May 28, 2013
After many liberals – and constitutional experts – started saying that Obama is even worse than Nixon, Obama made a speech on foreign policy filled with soothing promises to try to reassure the country.
But as Glenn Greenwald notes:
McClatchy’s Leslie Clark and Jonathan Landay astutely noted that Obama’s formulation for when drone strikes should be used was broader than past government statements, which meant he “appeared to be laying groundwork for an expansion of the controversial targeted killings“.
The Brookings Institution’s Benjamin Wittes similarly observed that Obama’s speech seemed written to align the president “as publicly as possible with the critics of the positions his administration is taking without undermining his administration’s operational flexibility in actual fact.” In other words, said Wittes (summarizing the vintage Obama rhetorical device), “the president sought to rebuke his own administration for taking the positions it has — but also to make sure that it could continue to do so.” Slate’s national security writer Fred Kaplan observed this morning that “the speech heralded nothing new when it comes to drone strikes.” In an interview with CNN’s Jake Tapper, Jeremy Scahill argued this about the Obama speech:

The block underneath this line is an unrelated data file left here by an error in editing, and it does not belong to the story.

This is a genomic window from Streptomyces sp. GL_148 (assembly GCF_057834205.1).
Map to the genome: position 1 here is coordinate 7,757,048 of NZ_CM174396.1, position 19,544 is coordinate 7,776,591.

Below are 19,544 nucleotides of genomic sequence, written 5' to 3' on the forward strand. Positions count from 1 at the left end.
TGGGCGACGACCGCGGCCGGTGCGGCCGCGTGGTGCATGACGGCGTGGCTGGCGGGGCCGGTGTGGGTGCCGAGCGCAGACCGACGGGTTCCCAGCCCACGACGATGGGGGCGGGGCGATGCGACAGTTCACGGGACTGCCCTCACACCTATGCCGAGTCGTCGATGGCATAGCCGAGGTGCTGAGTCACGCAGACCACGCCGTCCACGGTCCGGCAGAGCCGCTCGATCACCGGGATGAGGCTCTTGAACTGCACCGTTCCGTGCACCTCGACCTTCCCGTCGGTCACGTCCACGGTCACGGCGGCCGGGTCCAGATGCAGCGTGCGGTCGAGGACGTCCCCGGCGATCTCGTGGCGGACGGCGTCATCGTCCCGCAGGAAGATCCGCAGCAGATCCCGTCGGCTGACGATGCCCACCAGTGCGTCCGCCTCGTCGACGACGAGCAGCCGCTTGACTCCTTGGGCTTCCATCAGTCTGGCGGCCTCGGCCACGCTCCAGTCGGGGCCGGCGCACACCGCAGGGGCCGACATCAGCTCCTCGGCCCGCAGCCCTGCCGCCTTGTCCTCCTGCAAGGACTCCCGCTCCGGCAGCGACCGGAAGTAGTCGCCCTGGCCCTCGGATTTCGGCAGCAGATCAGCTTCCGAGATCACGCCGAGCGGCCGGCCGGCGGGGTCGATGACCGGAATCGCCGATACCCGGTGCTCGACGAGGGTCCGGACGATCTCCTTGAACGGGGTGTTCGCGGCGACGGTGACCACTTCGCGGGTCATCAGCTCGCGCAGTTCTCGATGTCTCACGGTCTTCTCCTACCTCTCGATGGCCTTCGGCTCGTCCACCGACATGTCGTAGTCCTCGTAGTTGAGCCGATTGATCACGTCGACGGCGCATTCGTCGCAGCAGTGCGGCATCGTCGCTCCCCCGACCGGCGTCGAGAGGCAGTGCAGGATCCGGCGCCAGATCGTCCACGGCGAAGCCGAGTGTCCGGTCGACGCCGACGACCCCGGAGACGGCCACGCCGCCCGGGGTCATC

[I]t really is sort of just a rebranding of the Bush era policies with some legalese that is very articulately delivered from our constitutional law professor, Nobel Peace Prize-winning president. But effectively, Obama has declared the world a battlefield and reserves the right to drone bomb countries in pursuit of people against whom we have no direct evidence or who we’re not seeking any indictment against.”
The national security reporter Michael Hastings said much the same thing on MSNBC over the weekend (“That speech to me was essentially agreeing with President Bush and Vice President Cheney that we’re in this neo-conservative paradigm, that we’re at war with a jihadist threat that actually is not a nuisance but the most important threat we’re facing today”), while Carnegie Mellon Professor Kiron Skinner on the same show said that “there was a lot of George W. Bush in that speech“, as Obama spoke as though we are in a “long-term ideological struggle in a way that he’s not talked about radical Islam before . .. where he’s going will take him away from his liberal base.”
Until die-hard Obama supporters (I voted for Obama in 2008, but quickly became disillusioned as soon as he appointed cabinet members who were firmly in the status quo) realize that Obama is just arepackaged Bush, war – no matter what it’s called – will go on and on.
This article was posted: Tuesday, May 28, 2013 at 4:22 am